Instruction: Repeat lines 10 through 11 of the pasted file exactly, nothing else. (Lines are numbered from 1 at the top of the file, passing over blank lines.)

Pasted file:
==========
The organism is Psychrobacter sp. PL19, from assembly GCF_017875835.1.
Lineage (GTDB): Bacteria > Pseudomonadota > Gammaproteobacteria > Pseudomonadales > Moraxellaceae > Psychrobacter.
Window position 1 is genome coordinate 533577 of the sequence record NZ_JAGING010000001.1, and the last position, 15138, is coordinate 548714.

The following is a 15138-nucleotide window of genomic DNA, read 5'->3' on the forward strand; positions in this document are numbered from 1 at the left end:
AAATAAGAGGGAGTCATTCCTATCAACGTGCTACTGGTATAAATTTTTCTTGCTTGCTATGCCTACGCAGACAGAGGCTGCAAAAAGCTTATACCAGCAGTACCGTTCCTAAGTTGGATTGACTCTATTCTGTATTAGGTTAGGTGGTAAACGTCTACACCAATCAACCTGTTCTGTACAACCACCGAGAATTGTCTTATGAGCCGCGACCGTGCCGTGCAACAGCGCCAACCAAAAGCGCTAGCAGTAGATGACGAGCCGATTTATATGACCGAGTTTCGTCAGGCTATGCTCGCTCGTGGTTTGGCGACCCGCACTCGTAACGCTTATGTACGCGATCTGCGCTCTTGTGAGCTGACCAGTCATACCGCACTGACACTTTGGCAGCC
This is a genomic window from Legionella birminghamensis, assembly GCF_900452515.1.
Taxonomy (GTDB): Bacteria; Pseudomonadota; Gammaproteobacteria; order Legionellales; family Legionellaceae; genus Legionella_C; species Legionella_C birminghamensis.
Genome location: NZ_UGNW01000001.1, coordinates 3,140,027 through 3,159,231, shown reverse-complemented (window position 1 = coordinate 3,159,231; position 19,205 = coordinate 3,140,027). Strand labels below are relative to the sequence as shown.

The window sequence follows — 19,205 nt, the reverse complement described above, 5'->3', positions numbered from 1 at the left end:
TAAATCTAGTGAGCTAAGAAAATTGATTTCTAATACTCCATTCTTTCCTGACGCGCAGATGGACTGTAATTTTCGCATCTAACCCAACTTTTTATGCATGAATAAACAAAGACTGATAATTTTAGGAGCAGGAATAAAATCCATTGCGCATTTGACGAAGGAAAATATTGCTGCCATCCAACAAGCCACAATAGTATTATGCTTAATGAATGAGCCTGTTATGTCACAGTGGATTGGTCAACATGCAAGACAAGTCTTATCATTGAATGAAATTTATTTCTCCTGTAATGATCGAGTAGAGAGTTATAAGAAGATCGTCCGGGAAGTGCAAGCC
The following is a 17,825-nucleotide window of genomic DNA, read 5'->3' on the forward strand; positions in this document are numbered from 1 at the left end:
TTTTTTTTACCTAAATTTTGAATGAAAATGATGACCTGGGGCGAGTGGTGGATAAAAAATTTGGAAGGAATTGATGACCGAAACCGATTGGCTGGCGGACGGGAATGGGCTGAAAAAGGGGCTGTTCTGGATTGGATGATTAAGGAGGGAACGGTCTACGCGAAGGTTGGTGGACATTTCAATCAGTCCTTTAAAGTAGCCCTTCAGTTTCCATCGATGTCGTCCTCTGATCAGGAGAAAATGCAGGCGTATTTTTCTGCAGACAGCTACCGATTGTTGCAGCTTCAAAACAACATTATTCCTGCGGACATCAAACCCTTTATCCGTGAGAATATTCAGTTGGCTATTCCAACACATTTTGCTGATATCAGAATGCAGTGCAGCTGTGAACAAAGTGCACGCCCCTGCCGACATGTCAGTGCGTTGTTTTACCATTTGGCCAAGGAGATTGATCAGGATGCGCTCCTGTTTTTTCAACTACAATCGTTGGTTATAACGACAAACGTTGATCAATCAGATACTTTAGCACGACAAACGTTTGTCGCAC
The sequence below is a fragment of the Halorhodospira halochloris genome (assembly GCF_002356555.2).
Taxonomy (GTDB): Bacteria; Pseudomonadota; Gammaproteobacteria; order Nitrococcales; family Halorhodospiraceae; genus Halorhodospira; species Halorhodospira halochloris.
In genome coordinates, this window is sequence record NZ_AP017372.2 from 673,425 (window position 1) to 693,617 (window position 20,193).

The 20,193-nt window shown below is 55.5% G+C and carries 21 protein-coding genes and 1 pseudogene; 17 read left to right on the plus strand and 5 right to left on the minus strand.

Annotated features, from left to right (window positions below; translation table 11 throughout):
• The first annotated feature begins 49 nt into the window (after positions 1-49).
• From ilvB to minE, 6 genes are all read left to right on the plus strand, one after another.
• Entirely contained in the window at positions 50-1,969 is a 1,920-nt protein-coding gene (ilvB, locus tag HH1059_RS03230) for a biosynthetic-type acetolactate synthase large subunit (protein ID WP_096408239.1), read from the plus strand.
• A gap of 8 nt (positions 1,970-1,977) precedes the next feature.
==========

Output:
TAAATCTAGTGAGCTAAGAAAATTGATTTCTAATACTCCATTCTTTCCTGACGCGCAGATGGACTGTAATTTTCGCATCTAACCCAACTTTTTATGCATGAATAAACAAAGACTGATAATTTTAGGAGCAGGAATAAAATCCATTGCGCATTTGACGAAGGAAAATATTGCTGCCATCCAACAAGCCACAATAGTATTATGCTTAATGAATGAGCCTGTTATGTCACAGTGGATTGGTCAACATGCAAGACAAGTCTTATCATTGAATGAAATTTATTTCTCCTGTAATGATCGAGTAGAGAGTTATAAGAAGATCGTCCGGGAAGTGCAAGCC
The following is a 17,825-nucleotide window of genomic DNA, read 5'->3' on the forward strand; positions in this document are numbered from 1 at the left end: